Staying Safe and Healthy, Winter 2022–23

Going into the winter this year, there are a combination of factors which could lead to increased illnesses in the workplace, schools, or medical facilities. Being prepared and using scientifically-proven preventative measures are some of the best ways to keep you and your community healthy.


Airborne Illnesses Return

Colder weather means more time indoors, and thus a higher possibility of spreading or contracting an airborne illness. While less so than in previous years, COVID-19 still remains present in the viral landscape. Vaccinations have improved the outlook, but holiday gatherings could still pose an increased risk for those with compromised immune systems.

a Janitronics cleaning technician in a hazmat-like suit, using electrostatic spray to sanitize a room

As we have discussed in a previous blog, COVID isn’t the only disease which peaks in the winter. The annual flu is also rearing its head once again, since many of the common COVID precautions (such as masking or only gathering in small groups) have been set aside. The CDC is tracking reported flu cases across the US, and so far case numbers are elevated compared to previous years going back to the 2010-11 season.


But there is now a third illness spreading throughout the US: respiratory syncytial virus (RSV). RSV’s symptoms are similar to a mild cold; they include coughing, fever, runny nose, and sometimes a fever. Treatment of RSV is also similar, with staying hydrated and managing symptoms as the top priorities. RSV can, however, lead to more severe illnesses (such as pneumonia) in young infants and older adults. Children are common vectors for RSV, since it can spread incredibly easily in daycares and schools. Cases among children have been rising more this fall and winter than in years past.


The triple threat of three respiratory illnesses circulating means that preventative steps are just as necessary now as they were in 2020.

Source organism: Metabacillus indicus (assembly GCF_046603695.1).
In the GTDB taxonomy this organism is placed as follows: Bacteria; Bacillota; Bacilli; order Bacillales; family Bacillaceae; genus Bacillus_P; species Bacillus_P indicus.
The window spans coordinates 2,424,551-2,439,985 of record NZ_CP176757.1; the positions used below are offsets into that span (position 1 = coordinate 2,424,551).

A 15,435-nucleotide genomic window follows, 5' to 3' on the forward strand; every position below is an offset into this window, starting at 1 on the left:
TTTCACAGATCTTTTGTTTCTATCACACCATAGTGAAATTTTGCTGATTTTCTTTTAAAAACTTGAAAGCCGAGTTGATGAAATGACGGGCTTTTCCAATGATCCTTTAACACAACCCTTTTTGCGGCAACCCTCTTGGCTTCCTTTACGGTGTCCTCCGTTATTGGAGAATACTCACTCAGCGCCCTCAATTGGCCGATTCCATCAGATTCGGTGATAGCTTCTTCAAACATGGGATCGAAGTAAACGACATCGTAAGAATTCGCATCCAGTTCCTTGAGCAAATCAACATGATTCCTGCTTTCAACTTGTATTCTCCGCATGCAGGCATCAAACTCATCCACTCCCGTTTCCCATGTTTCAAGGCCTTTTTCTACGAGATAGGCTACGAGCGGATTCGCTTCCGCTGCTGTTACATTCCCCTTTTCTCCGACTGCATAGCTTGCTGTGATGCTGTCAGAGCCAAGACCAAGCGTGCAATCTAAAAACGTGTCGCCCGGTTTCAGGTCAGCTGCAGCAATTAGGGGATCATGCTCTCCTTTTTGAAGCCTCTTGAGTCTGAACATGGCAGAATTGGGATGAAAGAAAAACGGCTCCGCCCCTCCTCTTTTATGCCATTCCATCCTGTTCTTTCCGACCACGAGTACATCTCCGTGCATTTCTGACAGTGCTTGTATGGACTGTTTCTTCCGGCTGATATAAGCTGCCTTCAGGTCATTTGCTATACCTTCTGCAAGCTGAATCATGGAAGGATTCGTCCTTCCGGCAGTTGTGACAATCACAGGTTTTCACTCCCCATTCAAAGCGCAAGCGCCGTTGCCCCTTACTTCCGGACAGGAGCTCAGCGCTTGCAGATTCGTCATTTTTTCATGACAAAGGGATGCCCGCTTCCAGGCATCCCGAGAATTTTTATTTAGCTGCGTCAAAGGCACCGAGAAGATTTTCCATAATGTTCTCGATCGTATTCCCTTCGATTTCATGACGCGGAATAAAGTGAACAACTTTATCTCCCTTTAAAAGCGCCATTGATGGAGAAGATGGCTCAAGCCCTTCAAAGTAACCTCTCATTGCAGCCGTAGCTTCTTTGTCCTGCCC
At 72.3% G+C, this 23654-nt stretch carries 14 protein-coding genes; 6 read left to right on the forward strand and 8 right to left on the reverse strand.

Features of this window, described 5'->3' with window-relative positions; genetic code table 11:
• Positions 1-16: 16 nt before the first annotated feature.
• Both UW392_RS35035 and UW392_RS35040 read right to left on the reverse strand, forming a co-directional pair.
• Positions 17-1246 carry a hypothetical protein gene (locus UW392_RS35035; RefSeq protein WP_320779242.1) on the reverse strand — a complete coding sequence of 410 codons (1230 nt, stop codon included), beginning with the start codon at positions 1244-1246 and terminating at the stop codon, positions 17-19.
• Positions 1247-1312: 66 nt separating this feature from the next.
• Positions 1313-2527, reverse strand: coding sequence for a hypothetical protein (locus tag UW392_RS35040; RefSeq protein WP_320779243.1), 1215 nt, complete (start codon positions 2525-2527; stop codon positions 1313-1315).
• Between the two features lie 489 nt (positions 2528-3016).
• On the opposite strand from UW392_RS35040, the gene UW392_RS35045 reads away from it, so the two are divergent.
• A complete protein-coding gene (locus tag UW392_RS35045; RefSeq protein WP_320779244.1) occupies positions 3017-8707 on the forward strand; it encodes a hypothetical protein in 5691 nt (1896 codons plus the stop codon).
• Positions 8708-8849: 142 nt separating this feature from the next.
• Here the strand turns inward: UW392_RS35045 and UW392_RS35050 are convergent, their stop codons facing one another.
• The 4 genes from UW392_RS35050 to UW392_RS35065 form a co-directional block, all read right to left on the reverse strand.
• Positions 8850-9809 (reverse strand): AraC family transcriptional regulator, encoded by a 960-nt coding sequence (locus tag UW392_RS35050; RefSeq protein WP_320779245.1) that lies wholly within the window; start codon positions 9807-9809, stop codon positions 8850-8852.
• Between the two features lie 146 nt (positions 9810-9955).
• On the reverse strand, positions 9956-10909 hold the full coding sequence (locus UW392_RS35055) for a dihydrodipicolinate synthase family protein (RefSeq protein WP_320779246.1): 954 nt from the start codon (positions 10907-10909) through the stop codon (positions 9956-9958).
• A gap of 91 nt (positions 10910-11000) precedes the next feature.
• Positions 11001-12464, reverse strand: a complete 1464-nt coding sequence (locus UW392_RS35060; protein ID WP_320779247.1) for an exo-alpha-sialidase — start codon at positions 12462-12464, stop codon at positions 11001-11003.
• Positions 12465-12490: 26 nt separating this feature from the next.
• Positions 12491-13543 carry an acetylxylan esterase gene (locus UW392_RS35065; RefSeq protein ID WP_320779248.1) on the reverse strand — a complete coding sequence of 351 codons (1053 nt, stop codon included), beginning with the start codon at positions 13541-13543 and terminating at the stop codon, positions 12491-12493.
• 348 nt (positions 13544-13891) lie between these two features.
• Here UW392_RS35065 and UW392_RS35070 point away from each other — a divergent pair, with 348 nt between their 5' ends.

Stay Prepared

Luckily, the prevention methods for RSV are ones we are all now very familiar with from handling both the flu and COVID. Handwashing, covering coughs and sneezes, cleaning high traffic areas, and limiting contact to smaller groups can all help mitigate the spread of these three diseases.


In New York specifically, many work environments likely have a mitigation strategy in place. As a result of the NY HERO Act, private businesses should have safety policies in place which are ready to implement as soon as an airborne disease is labeled “a serious risk of harm to public health.” If your workplace has that infrastructure already, you’re well on your way to keeping your coworkers and their families safe.


The Right Equipment

Even with a plan, it can’t just be up to an individual’s actions to keep your work environment safe. Biocontaminants like viruses are invisible, after all, so it’s hard to stop their spread, especially when someone doesn’t realize that they are sick. Having the right equipment makes this massive undertaking that much easier.


The best practice is to keep your HVAC system running well and up to date. But, as those systems are large and fully integrated into the functioning of any work environment, doing a complete replacement or maintenance overhaul isn’t always a feasible option. Air purifiers, such as AIRBOX, are an easy way to supplement your HVAC system, even when it’s running at peak performance.


Janitronics has partnered with AIRBOX for years now because we trust their products to keep the air in our own offices clean and our employees healthy. We also trust the technology they use and the science behind it: a stack of three filters (carbon, anti-microbial, and HEPA) traps microorganisms and other small, airborne particles. In addition to AIRBOX purifiers, we also sell offer a variety of products, such as desk cleaning kits, to keep you prepared.


Our mission for over 50 years has been to clean for health, and that includes the air in any facility or building we service. Click here to learn more about AIRBOX technology and purchase your own.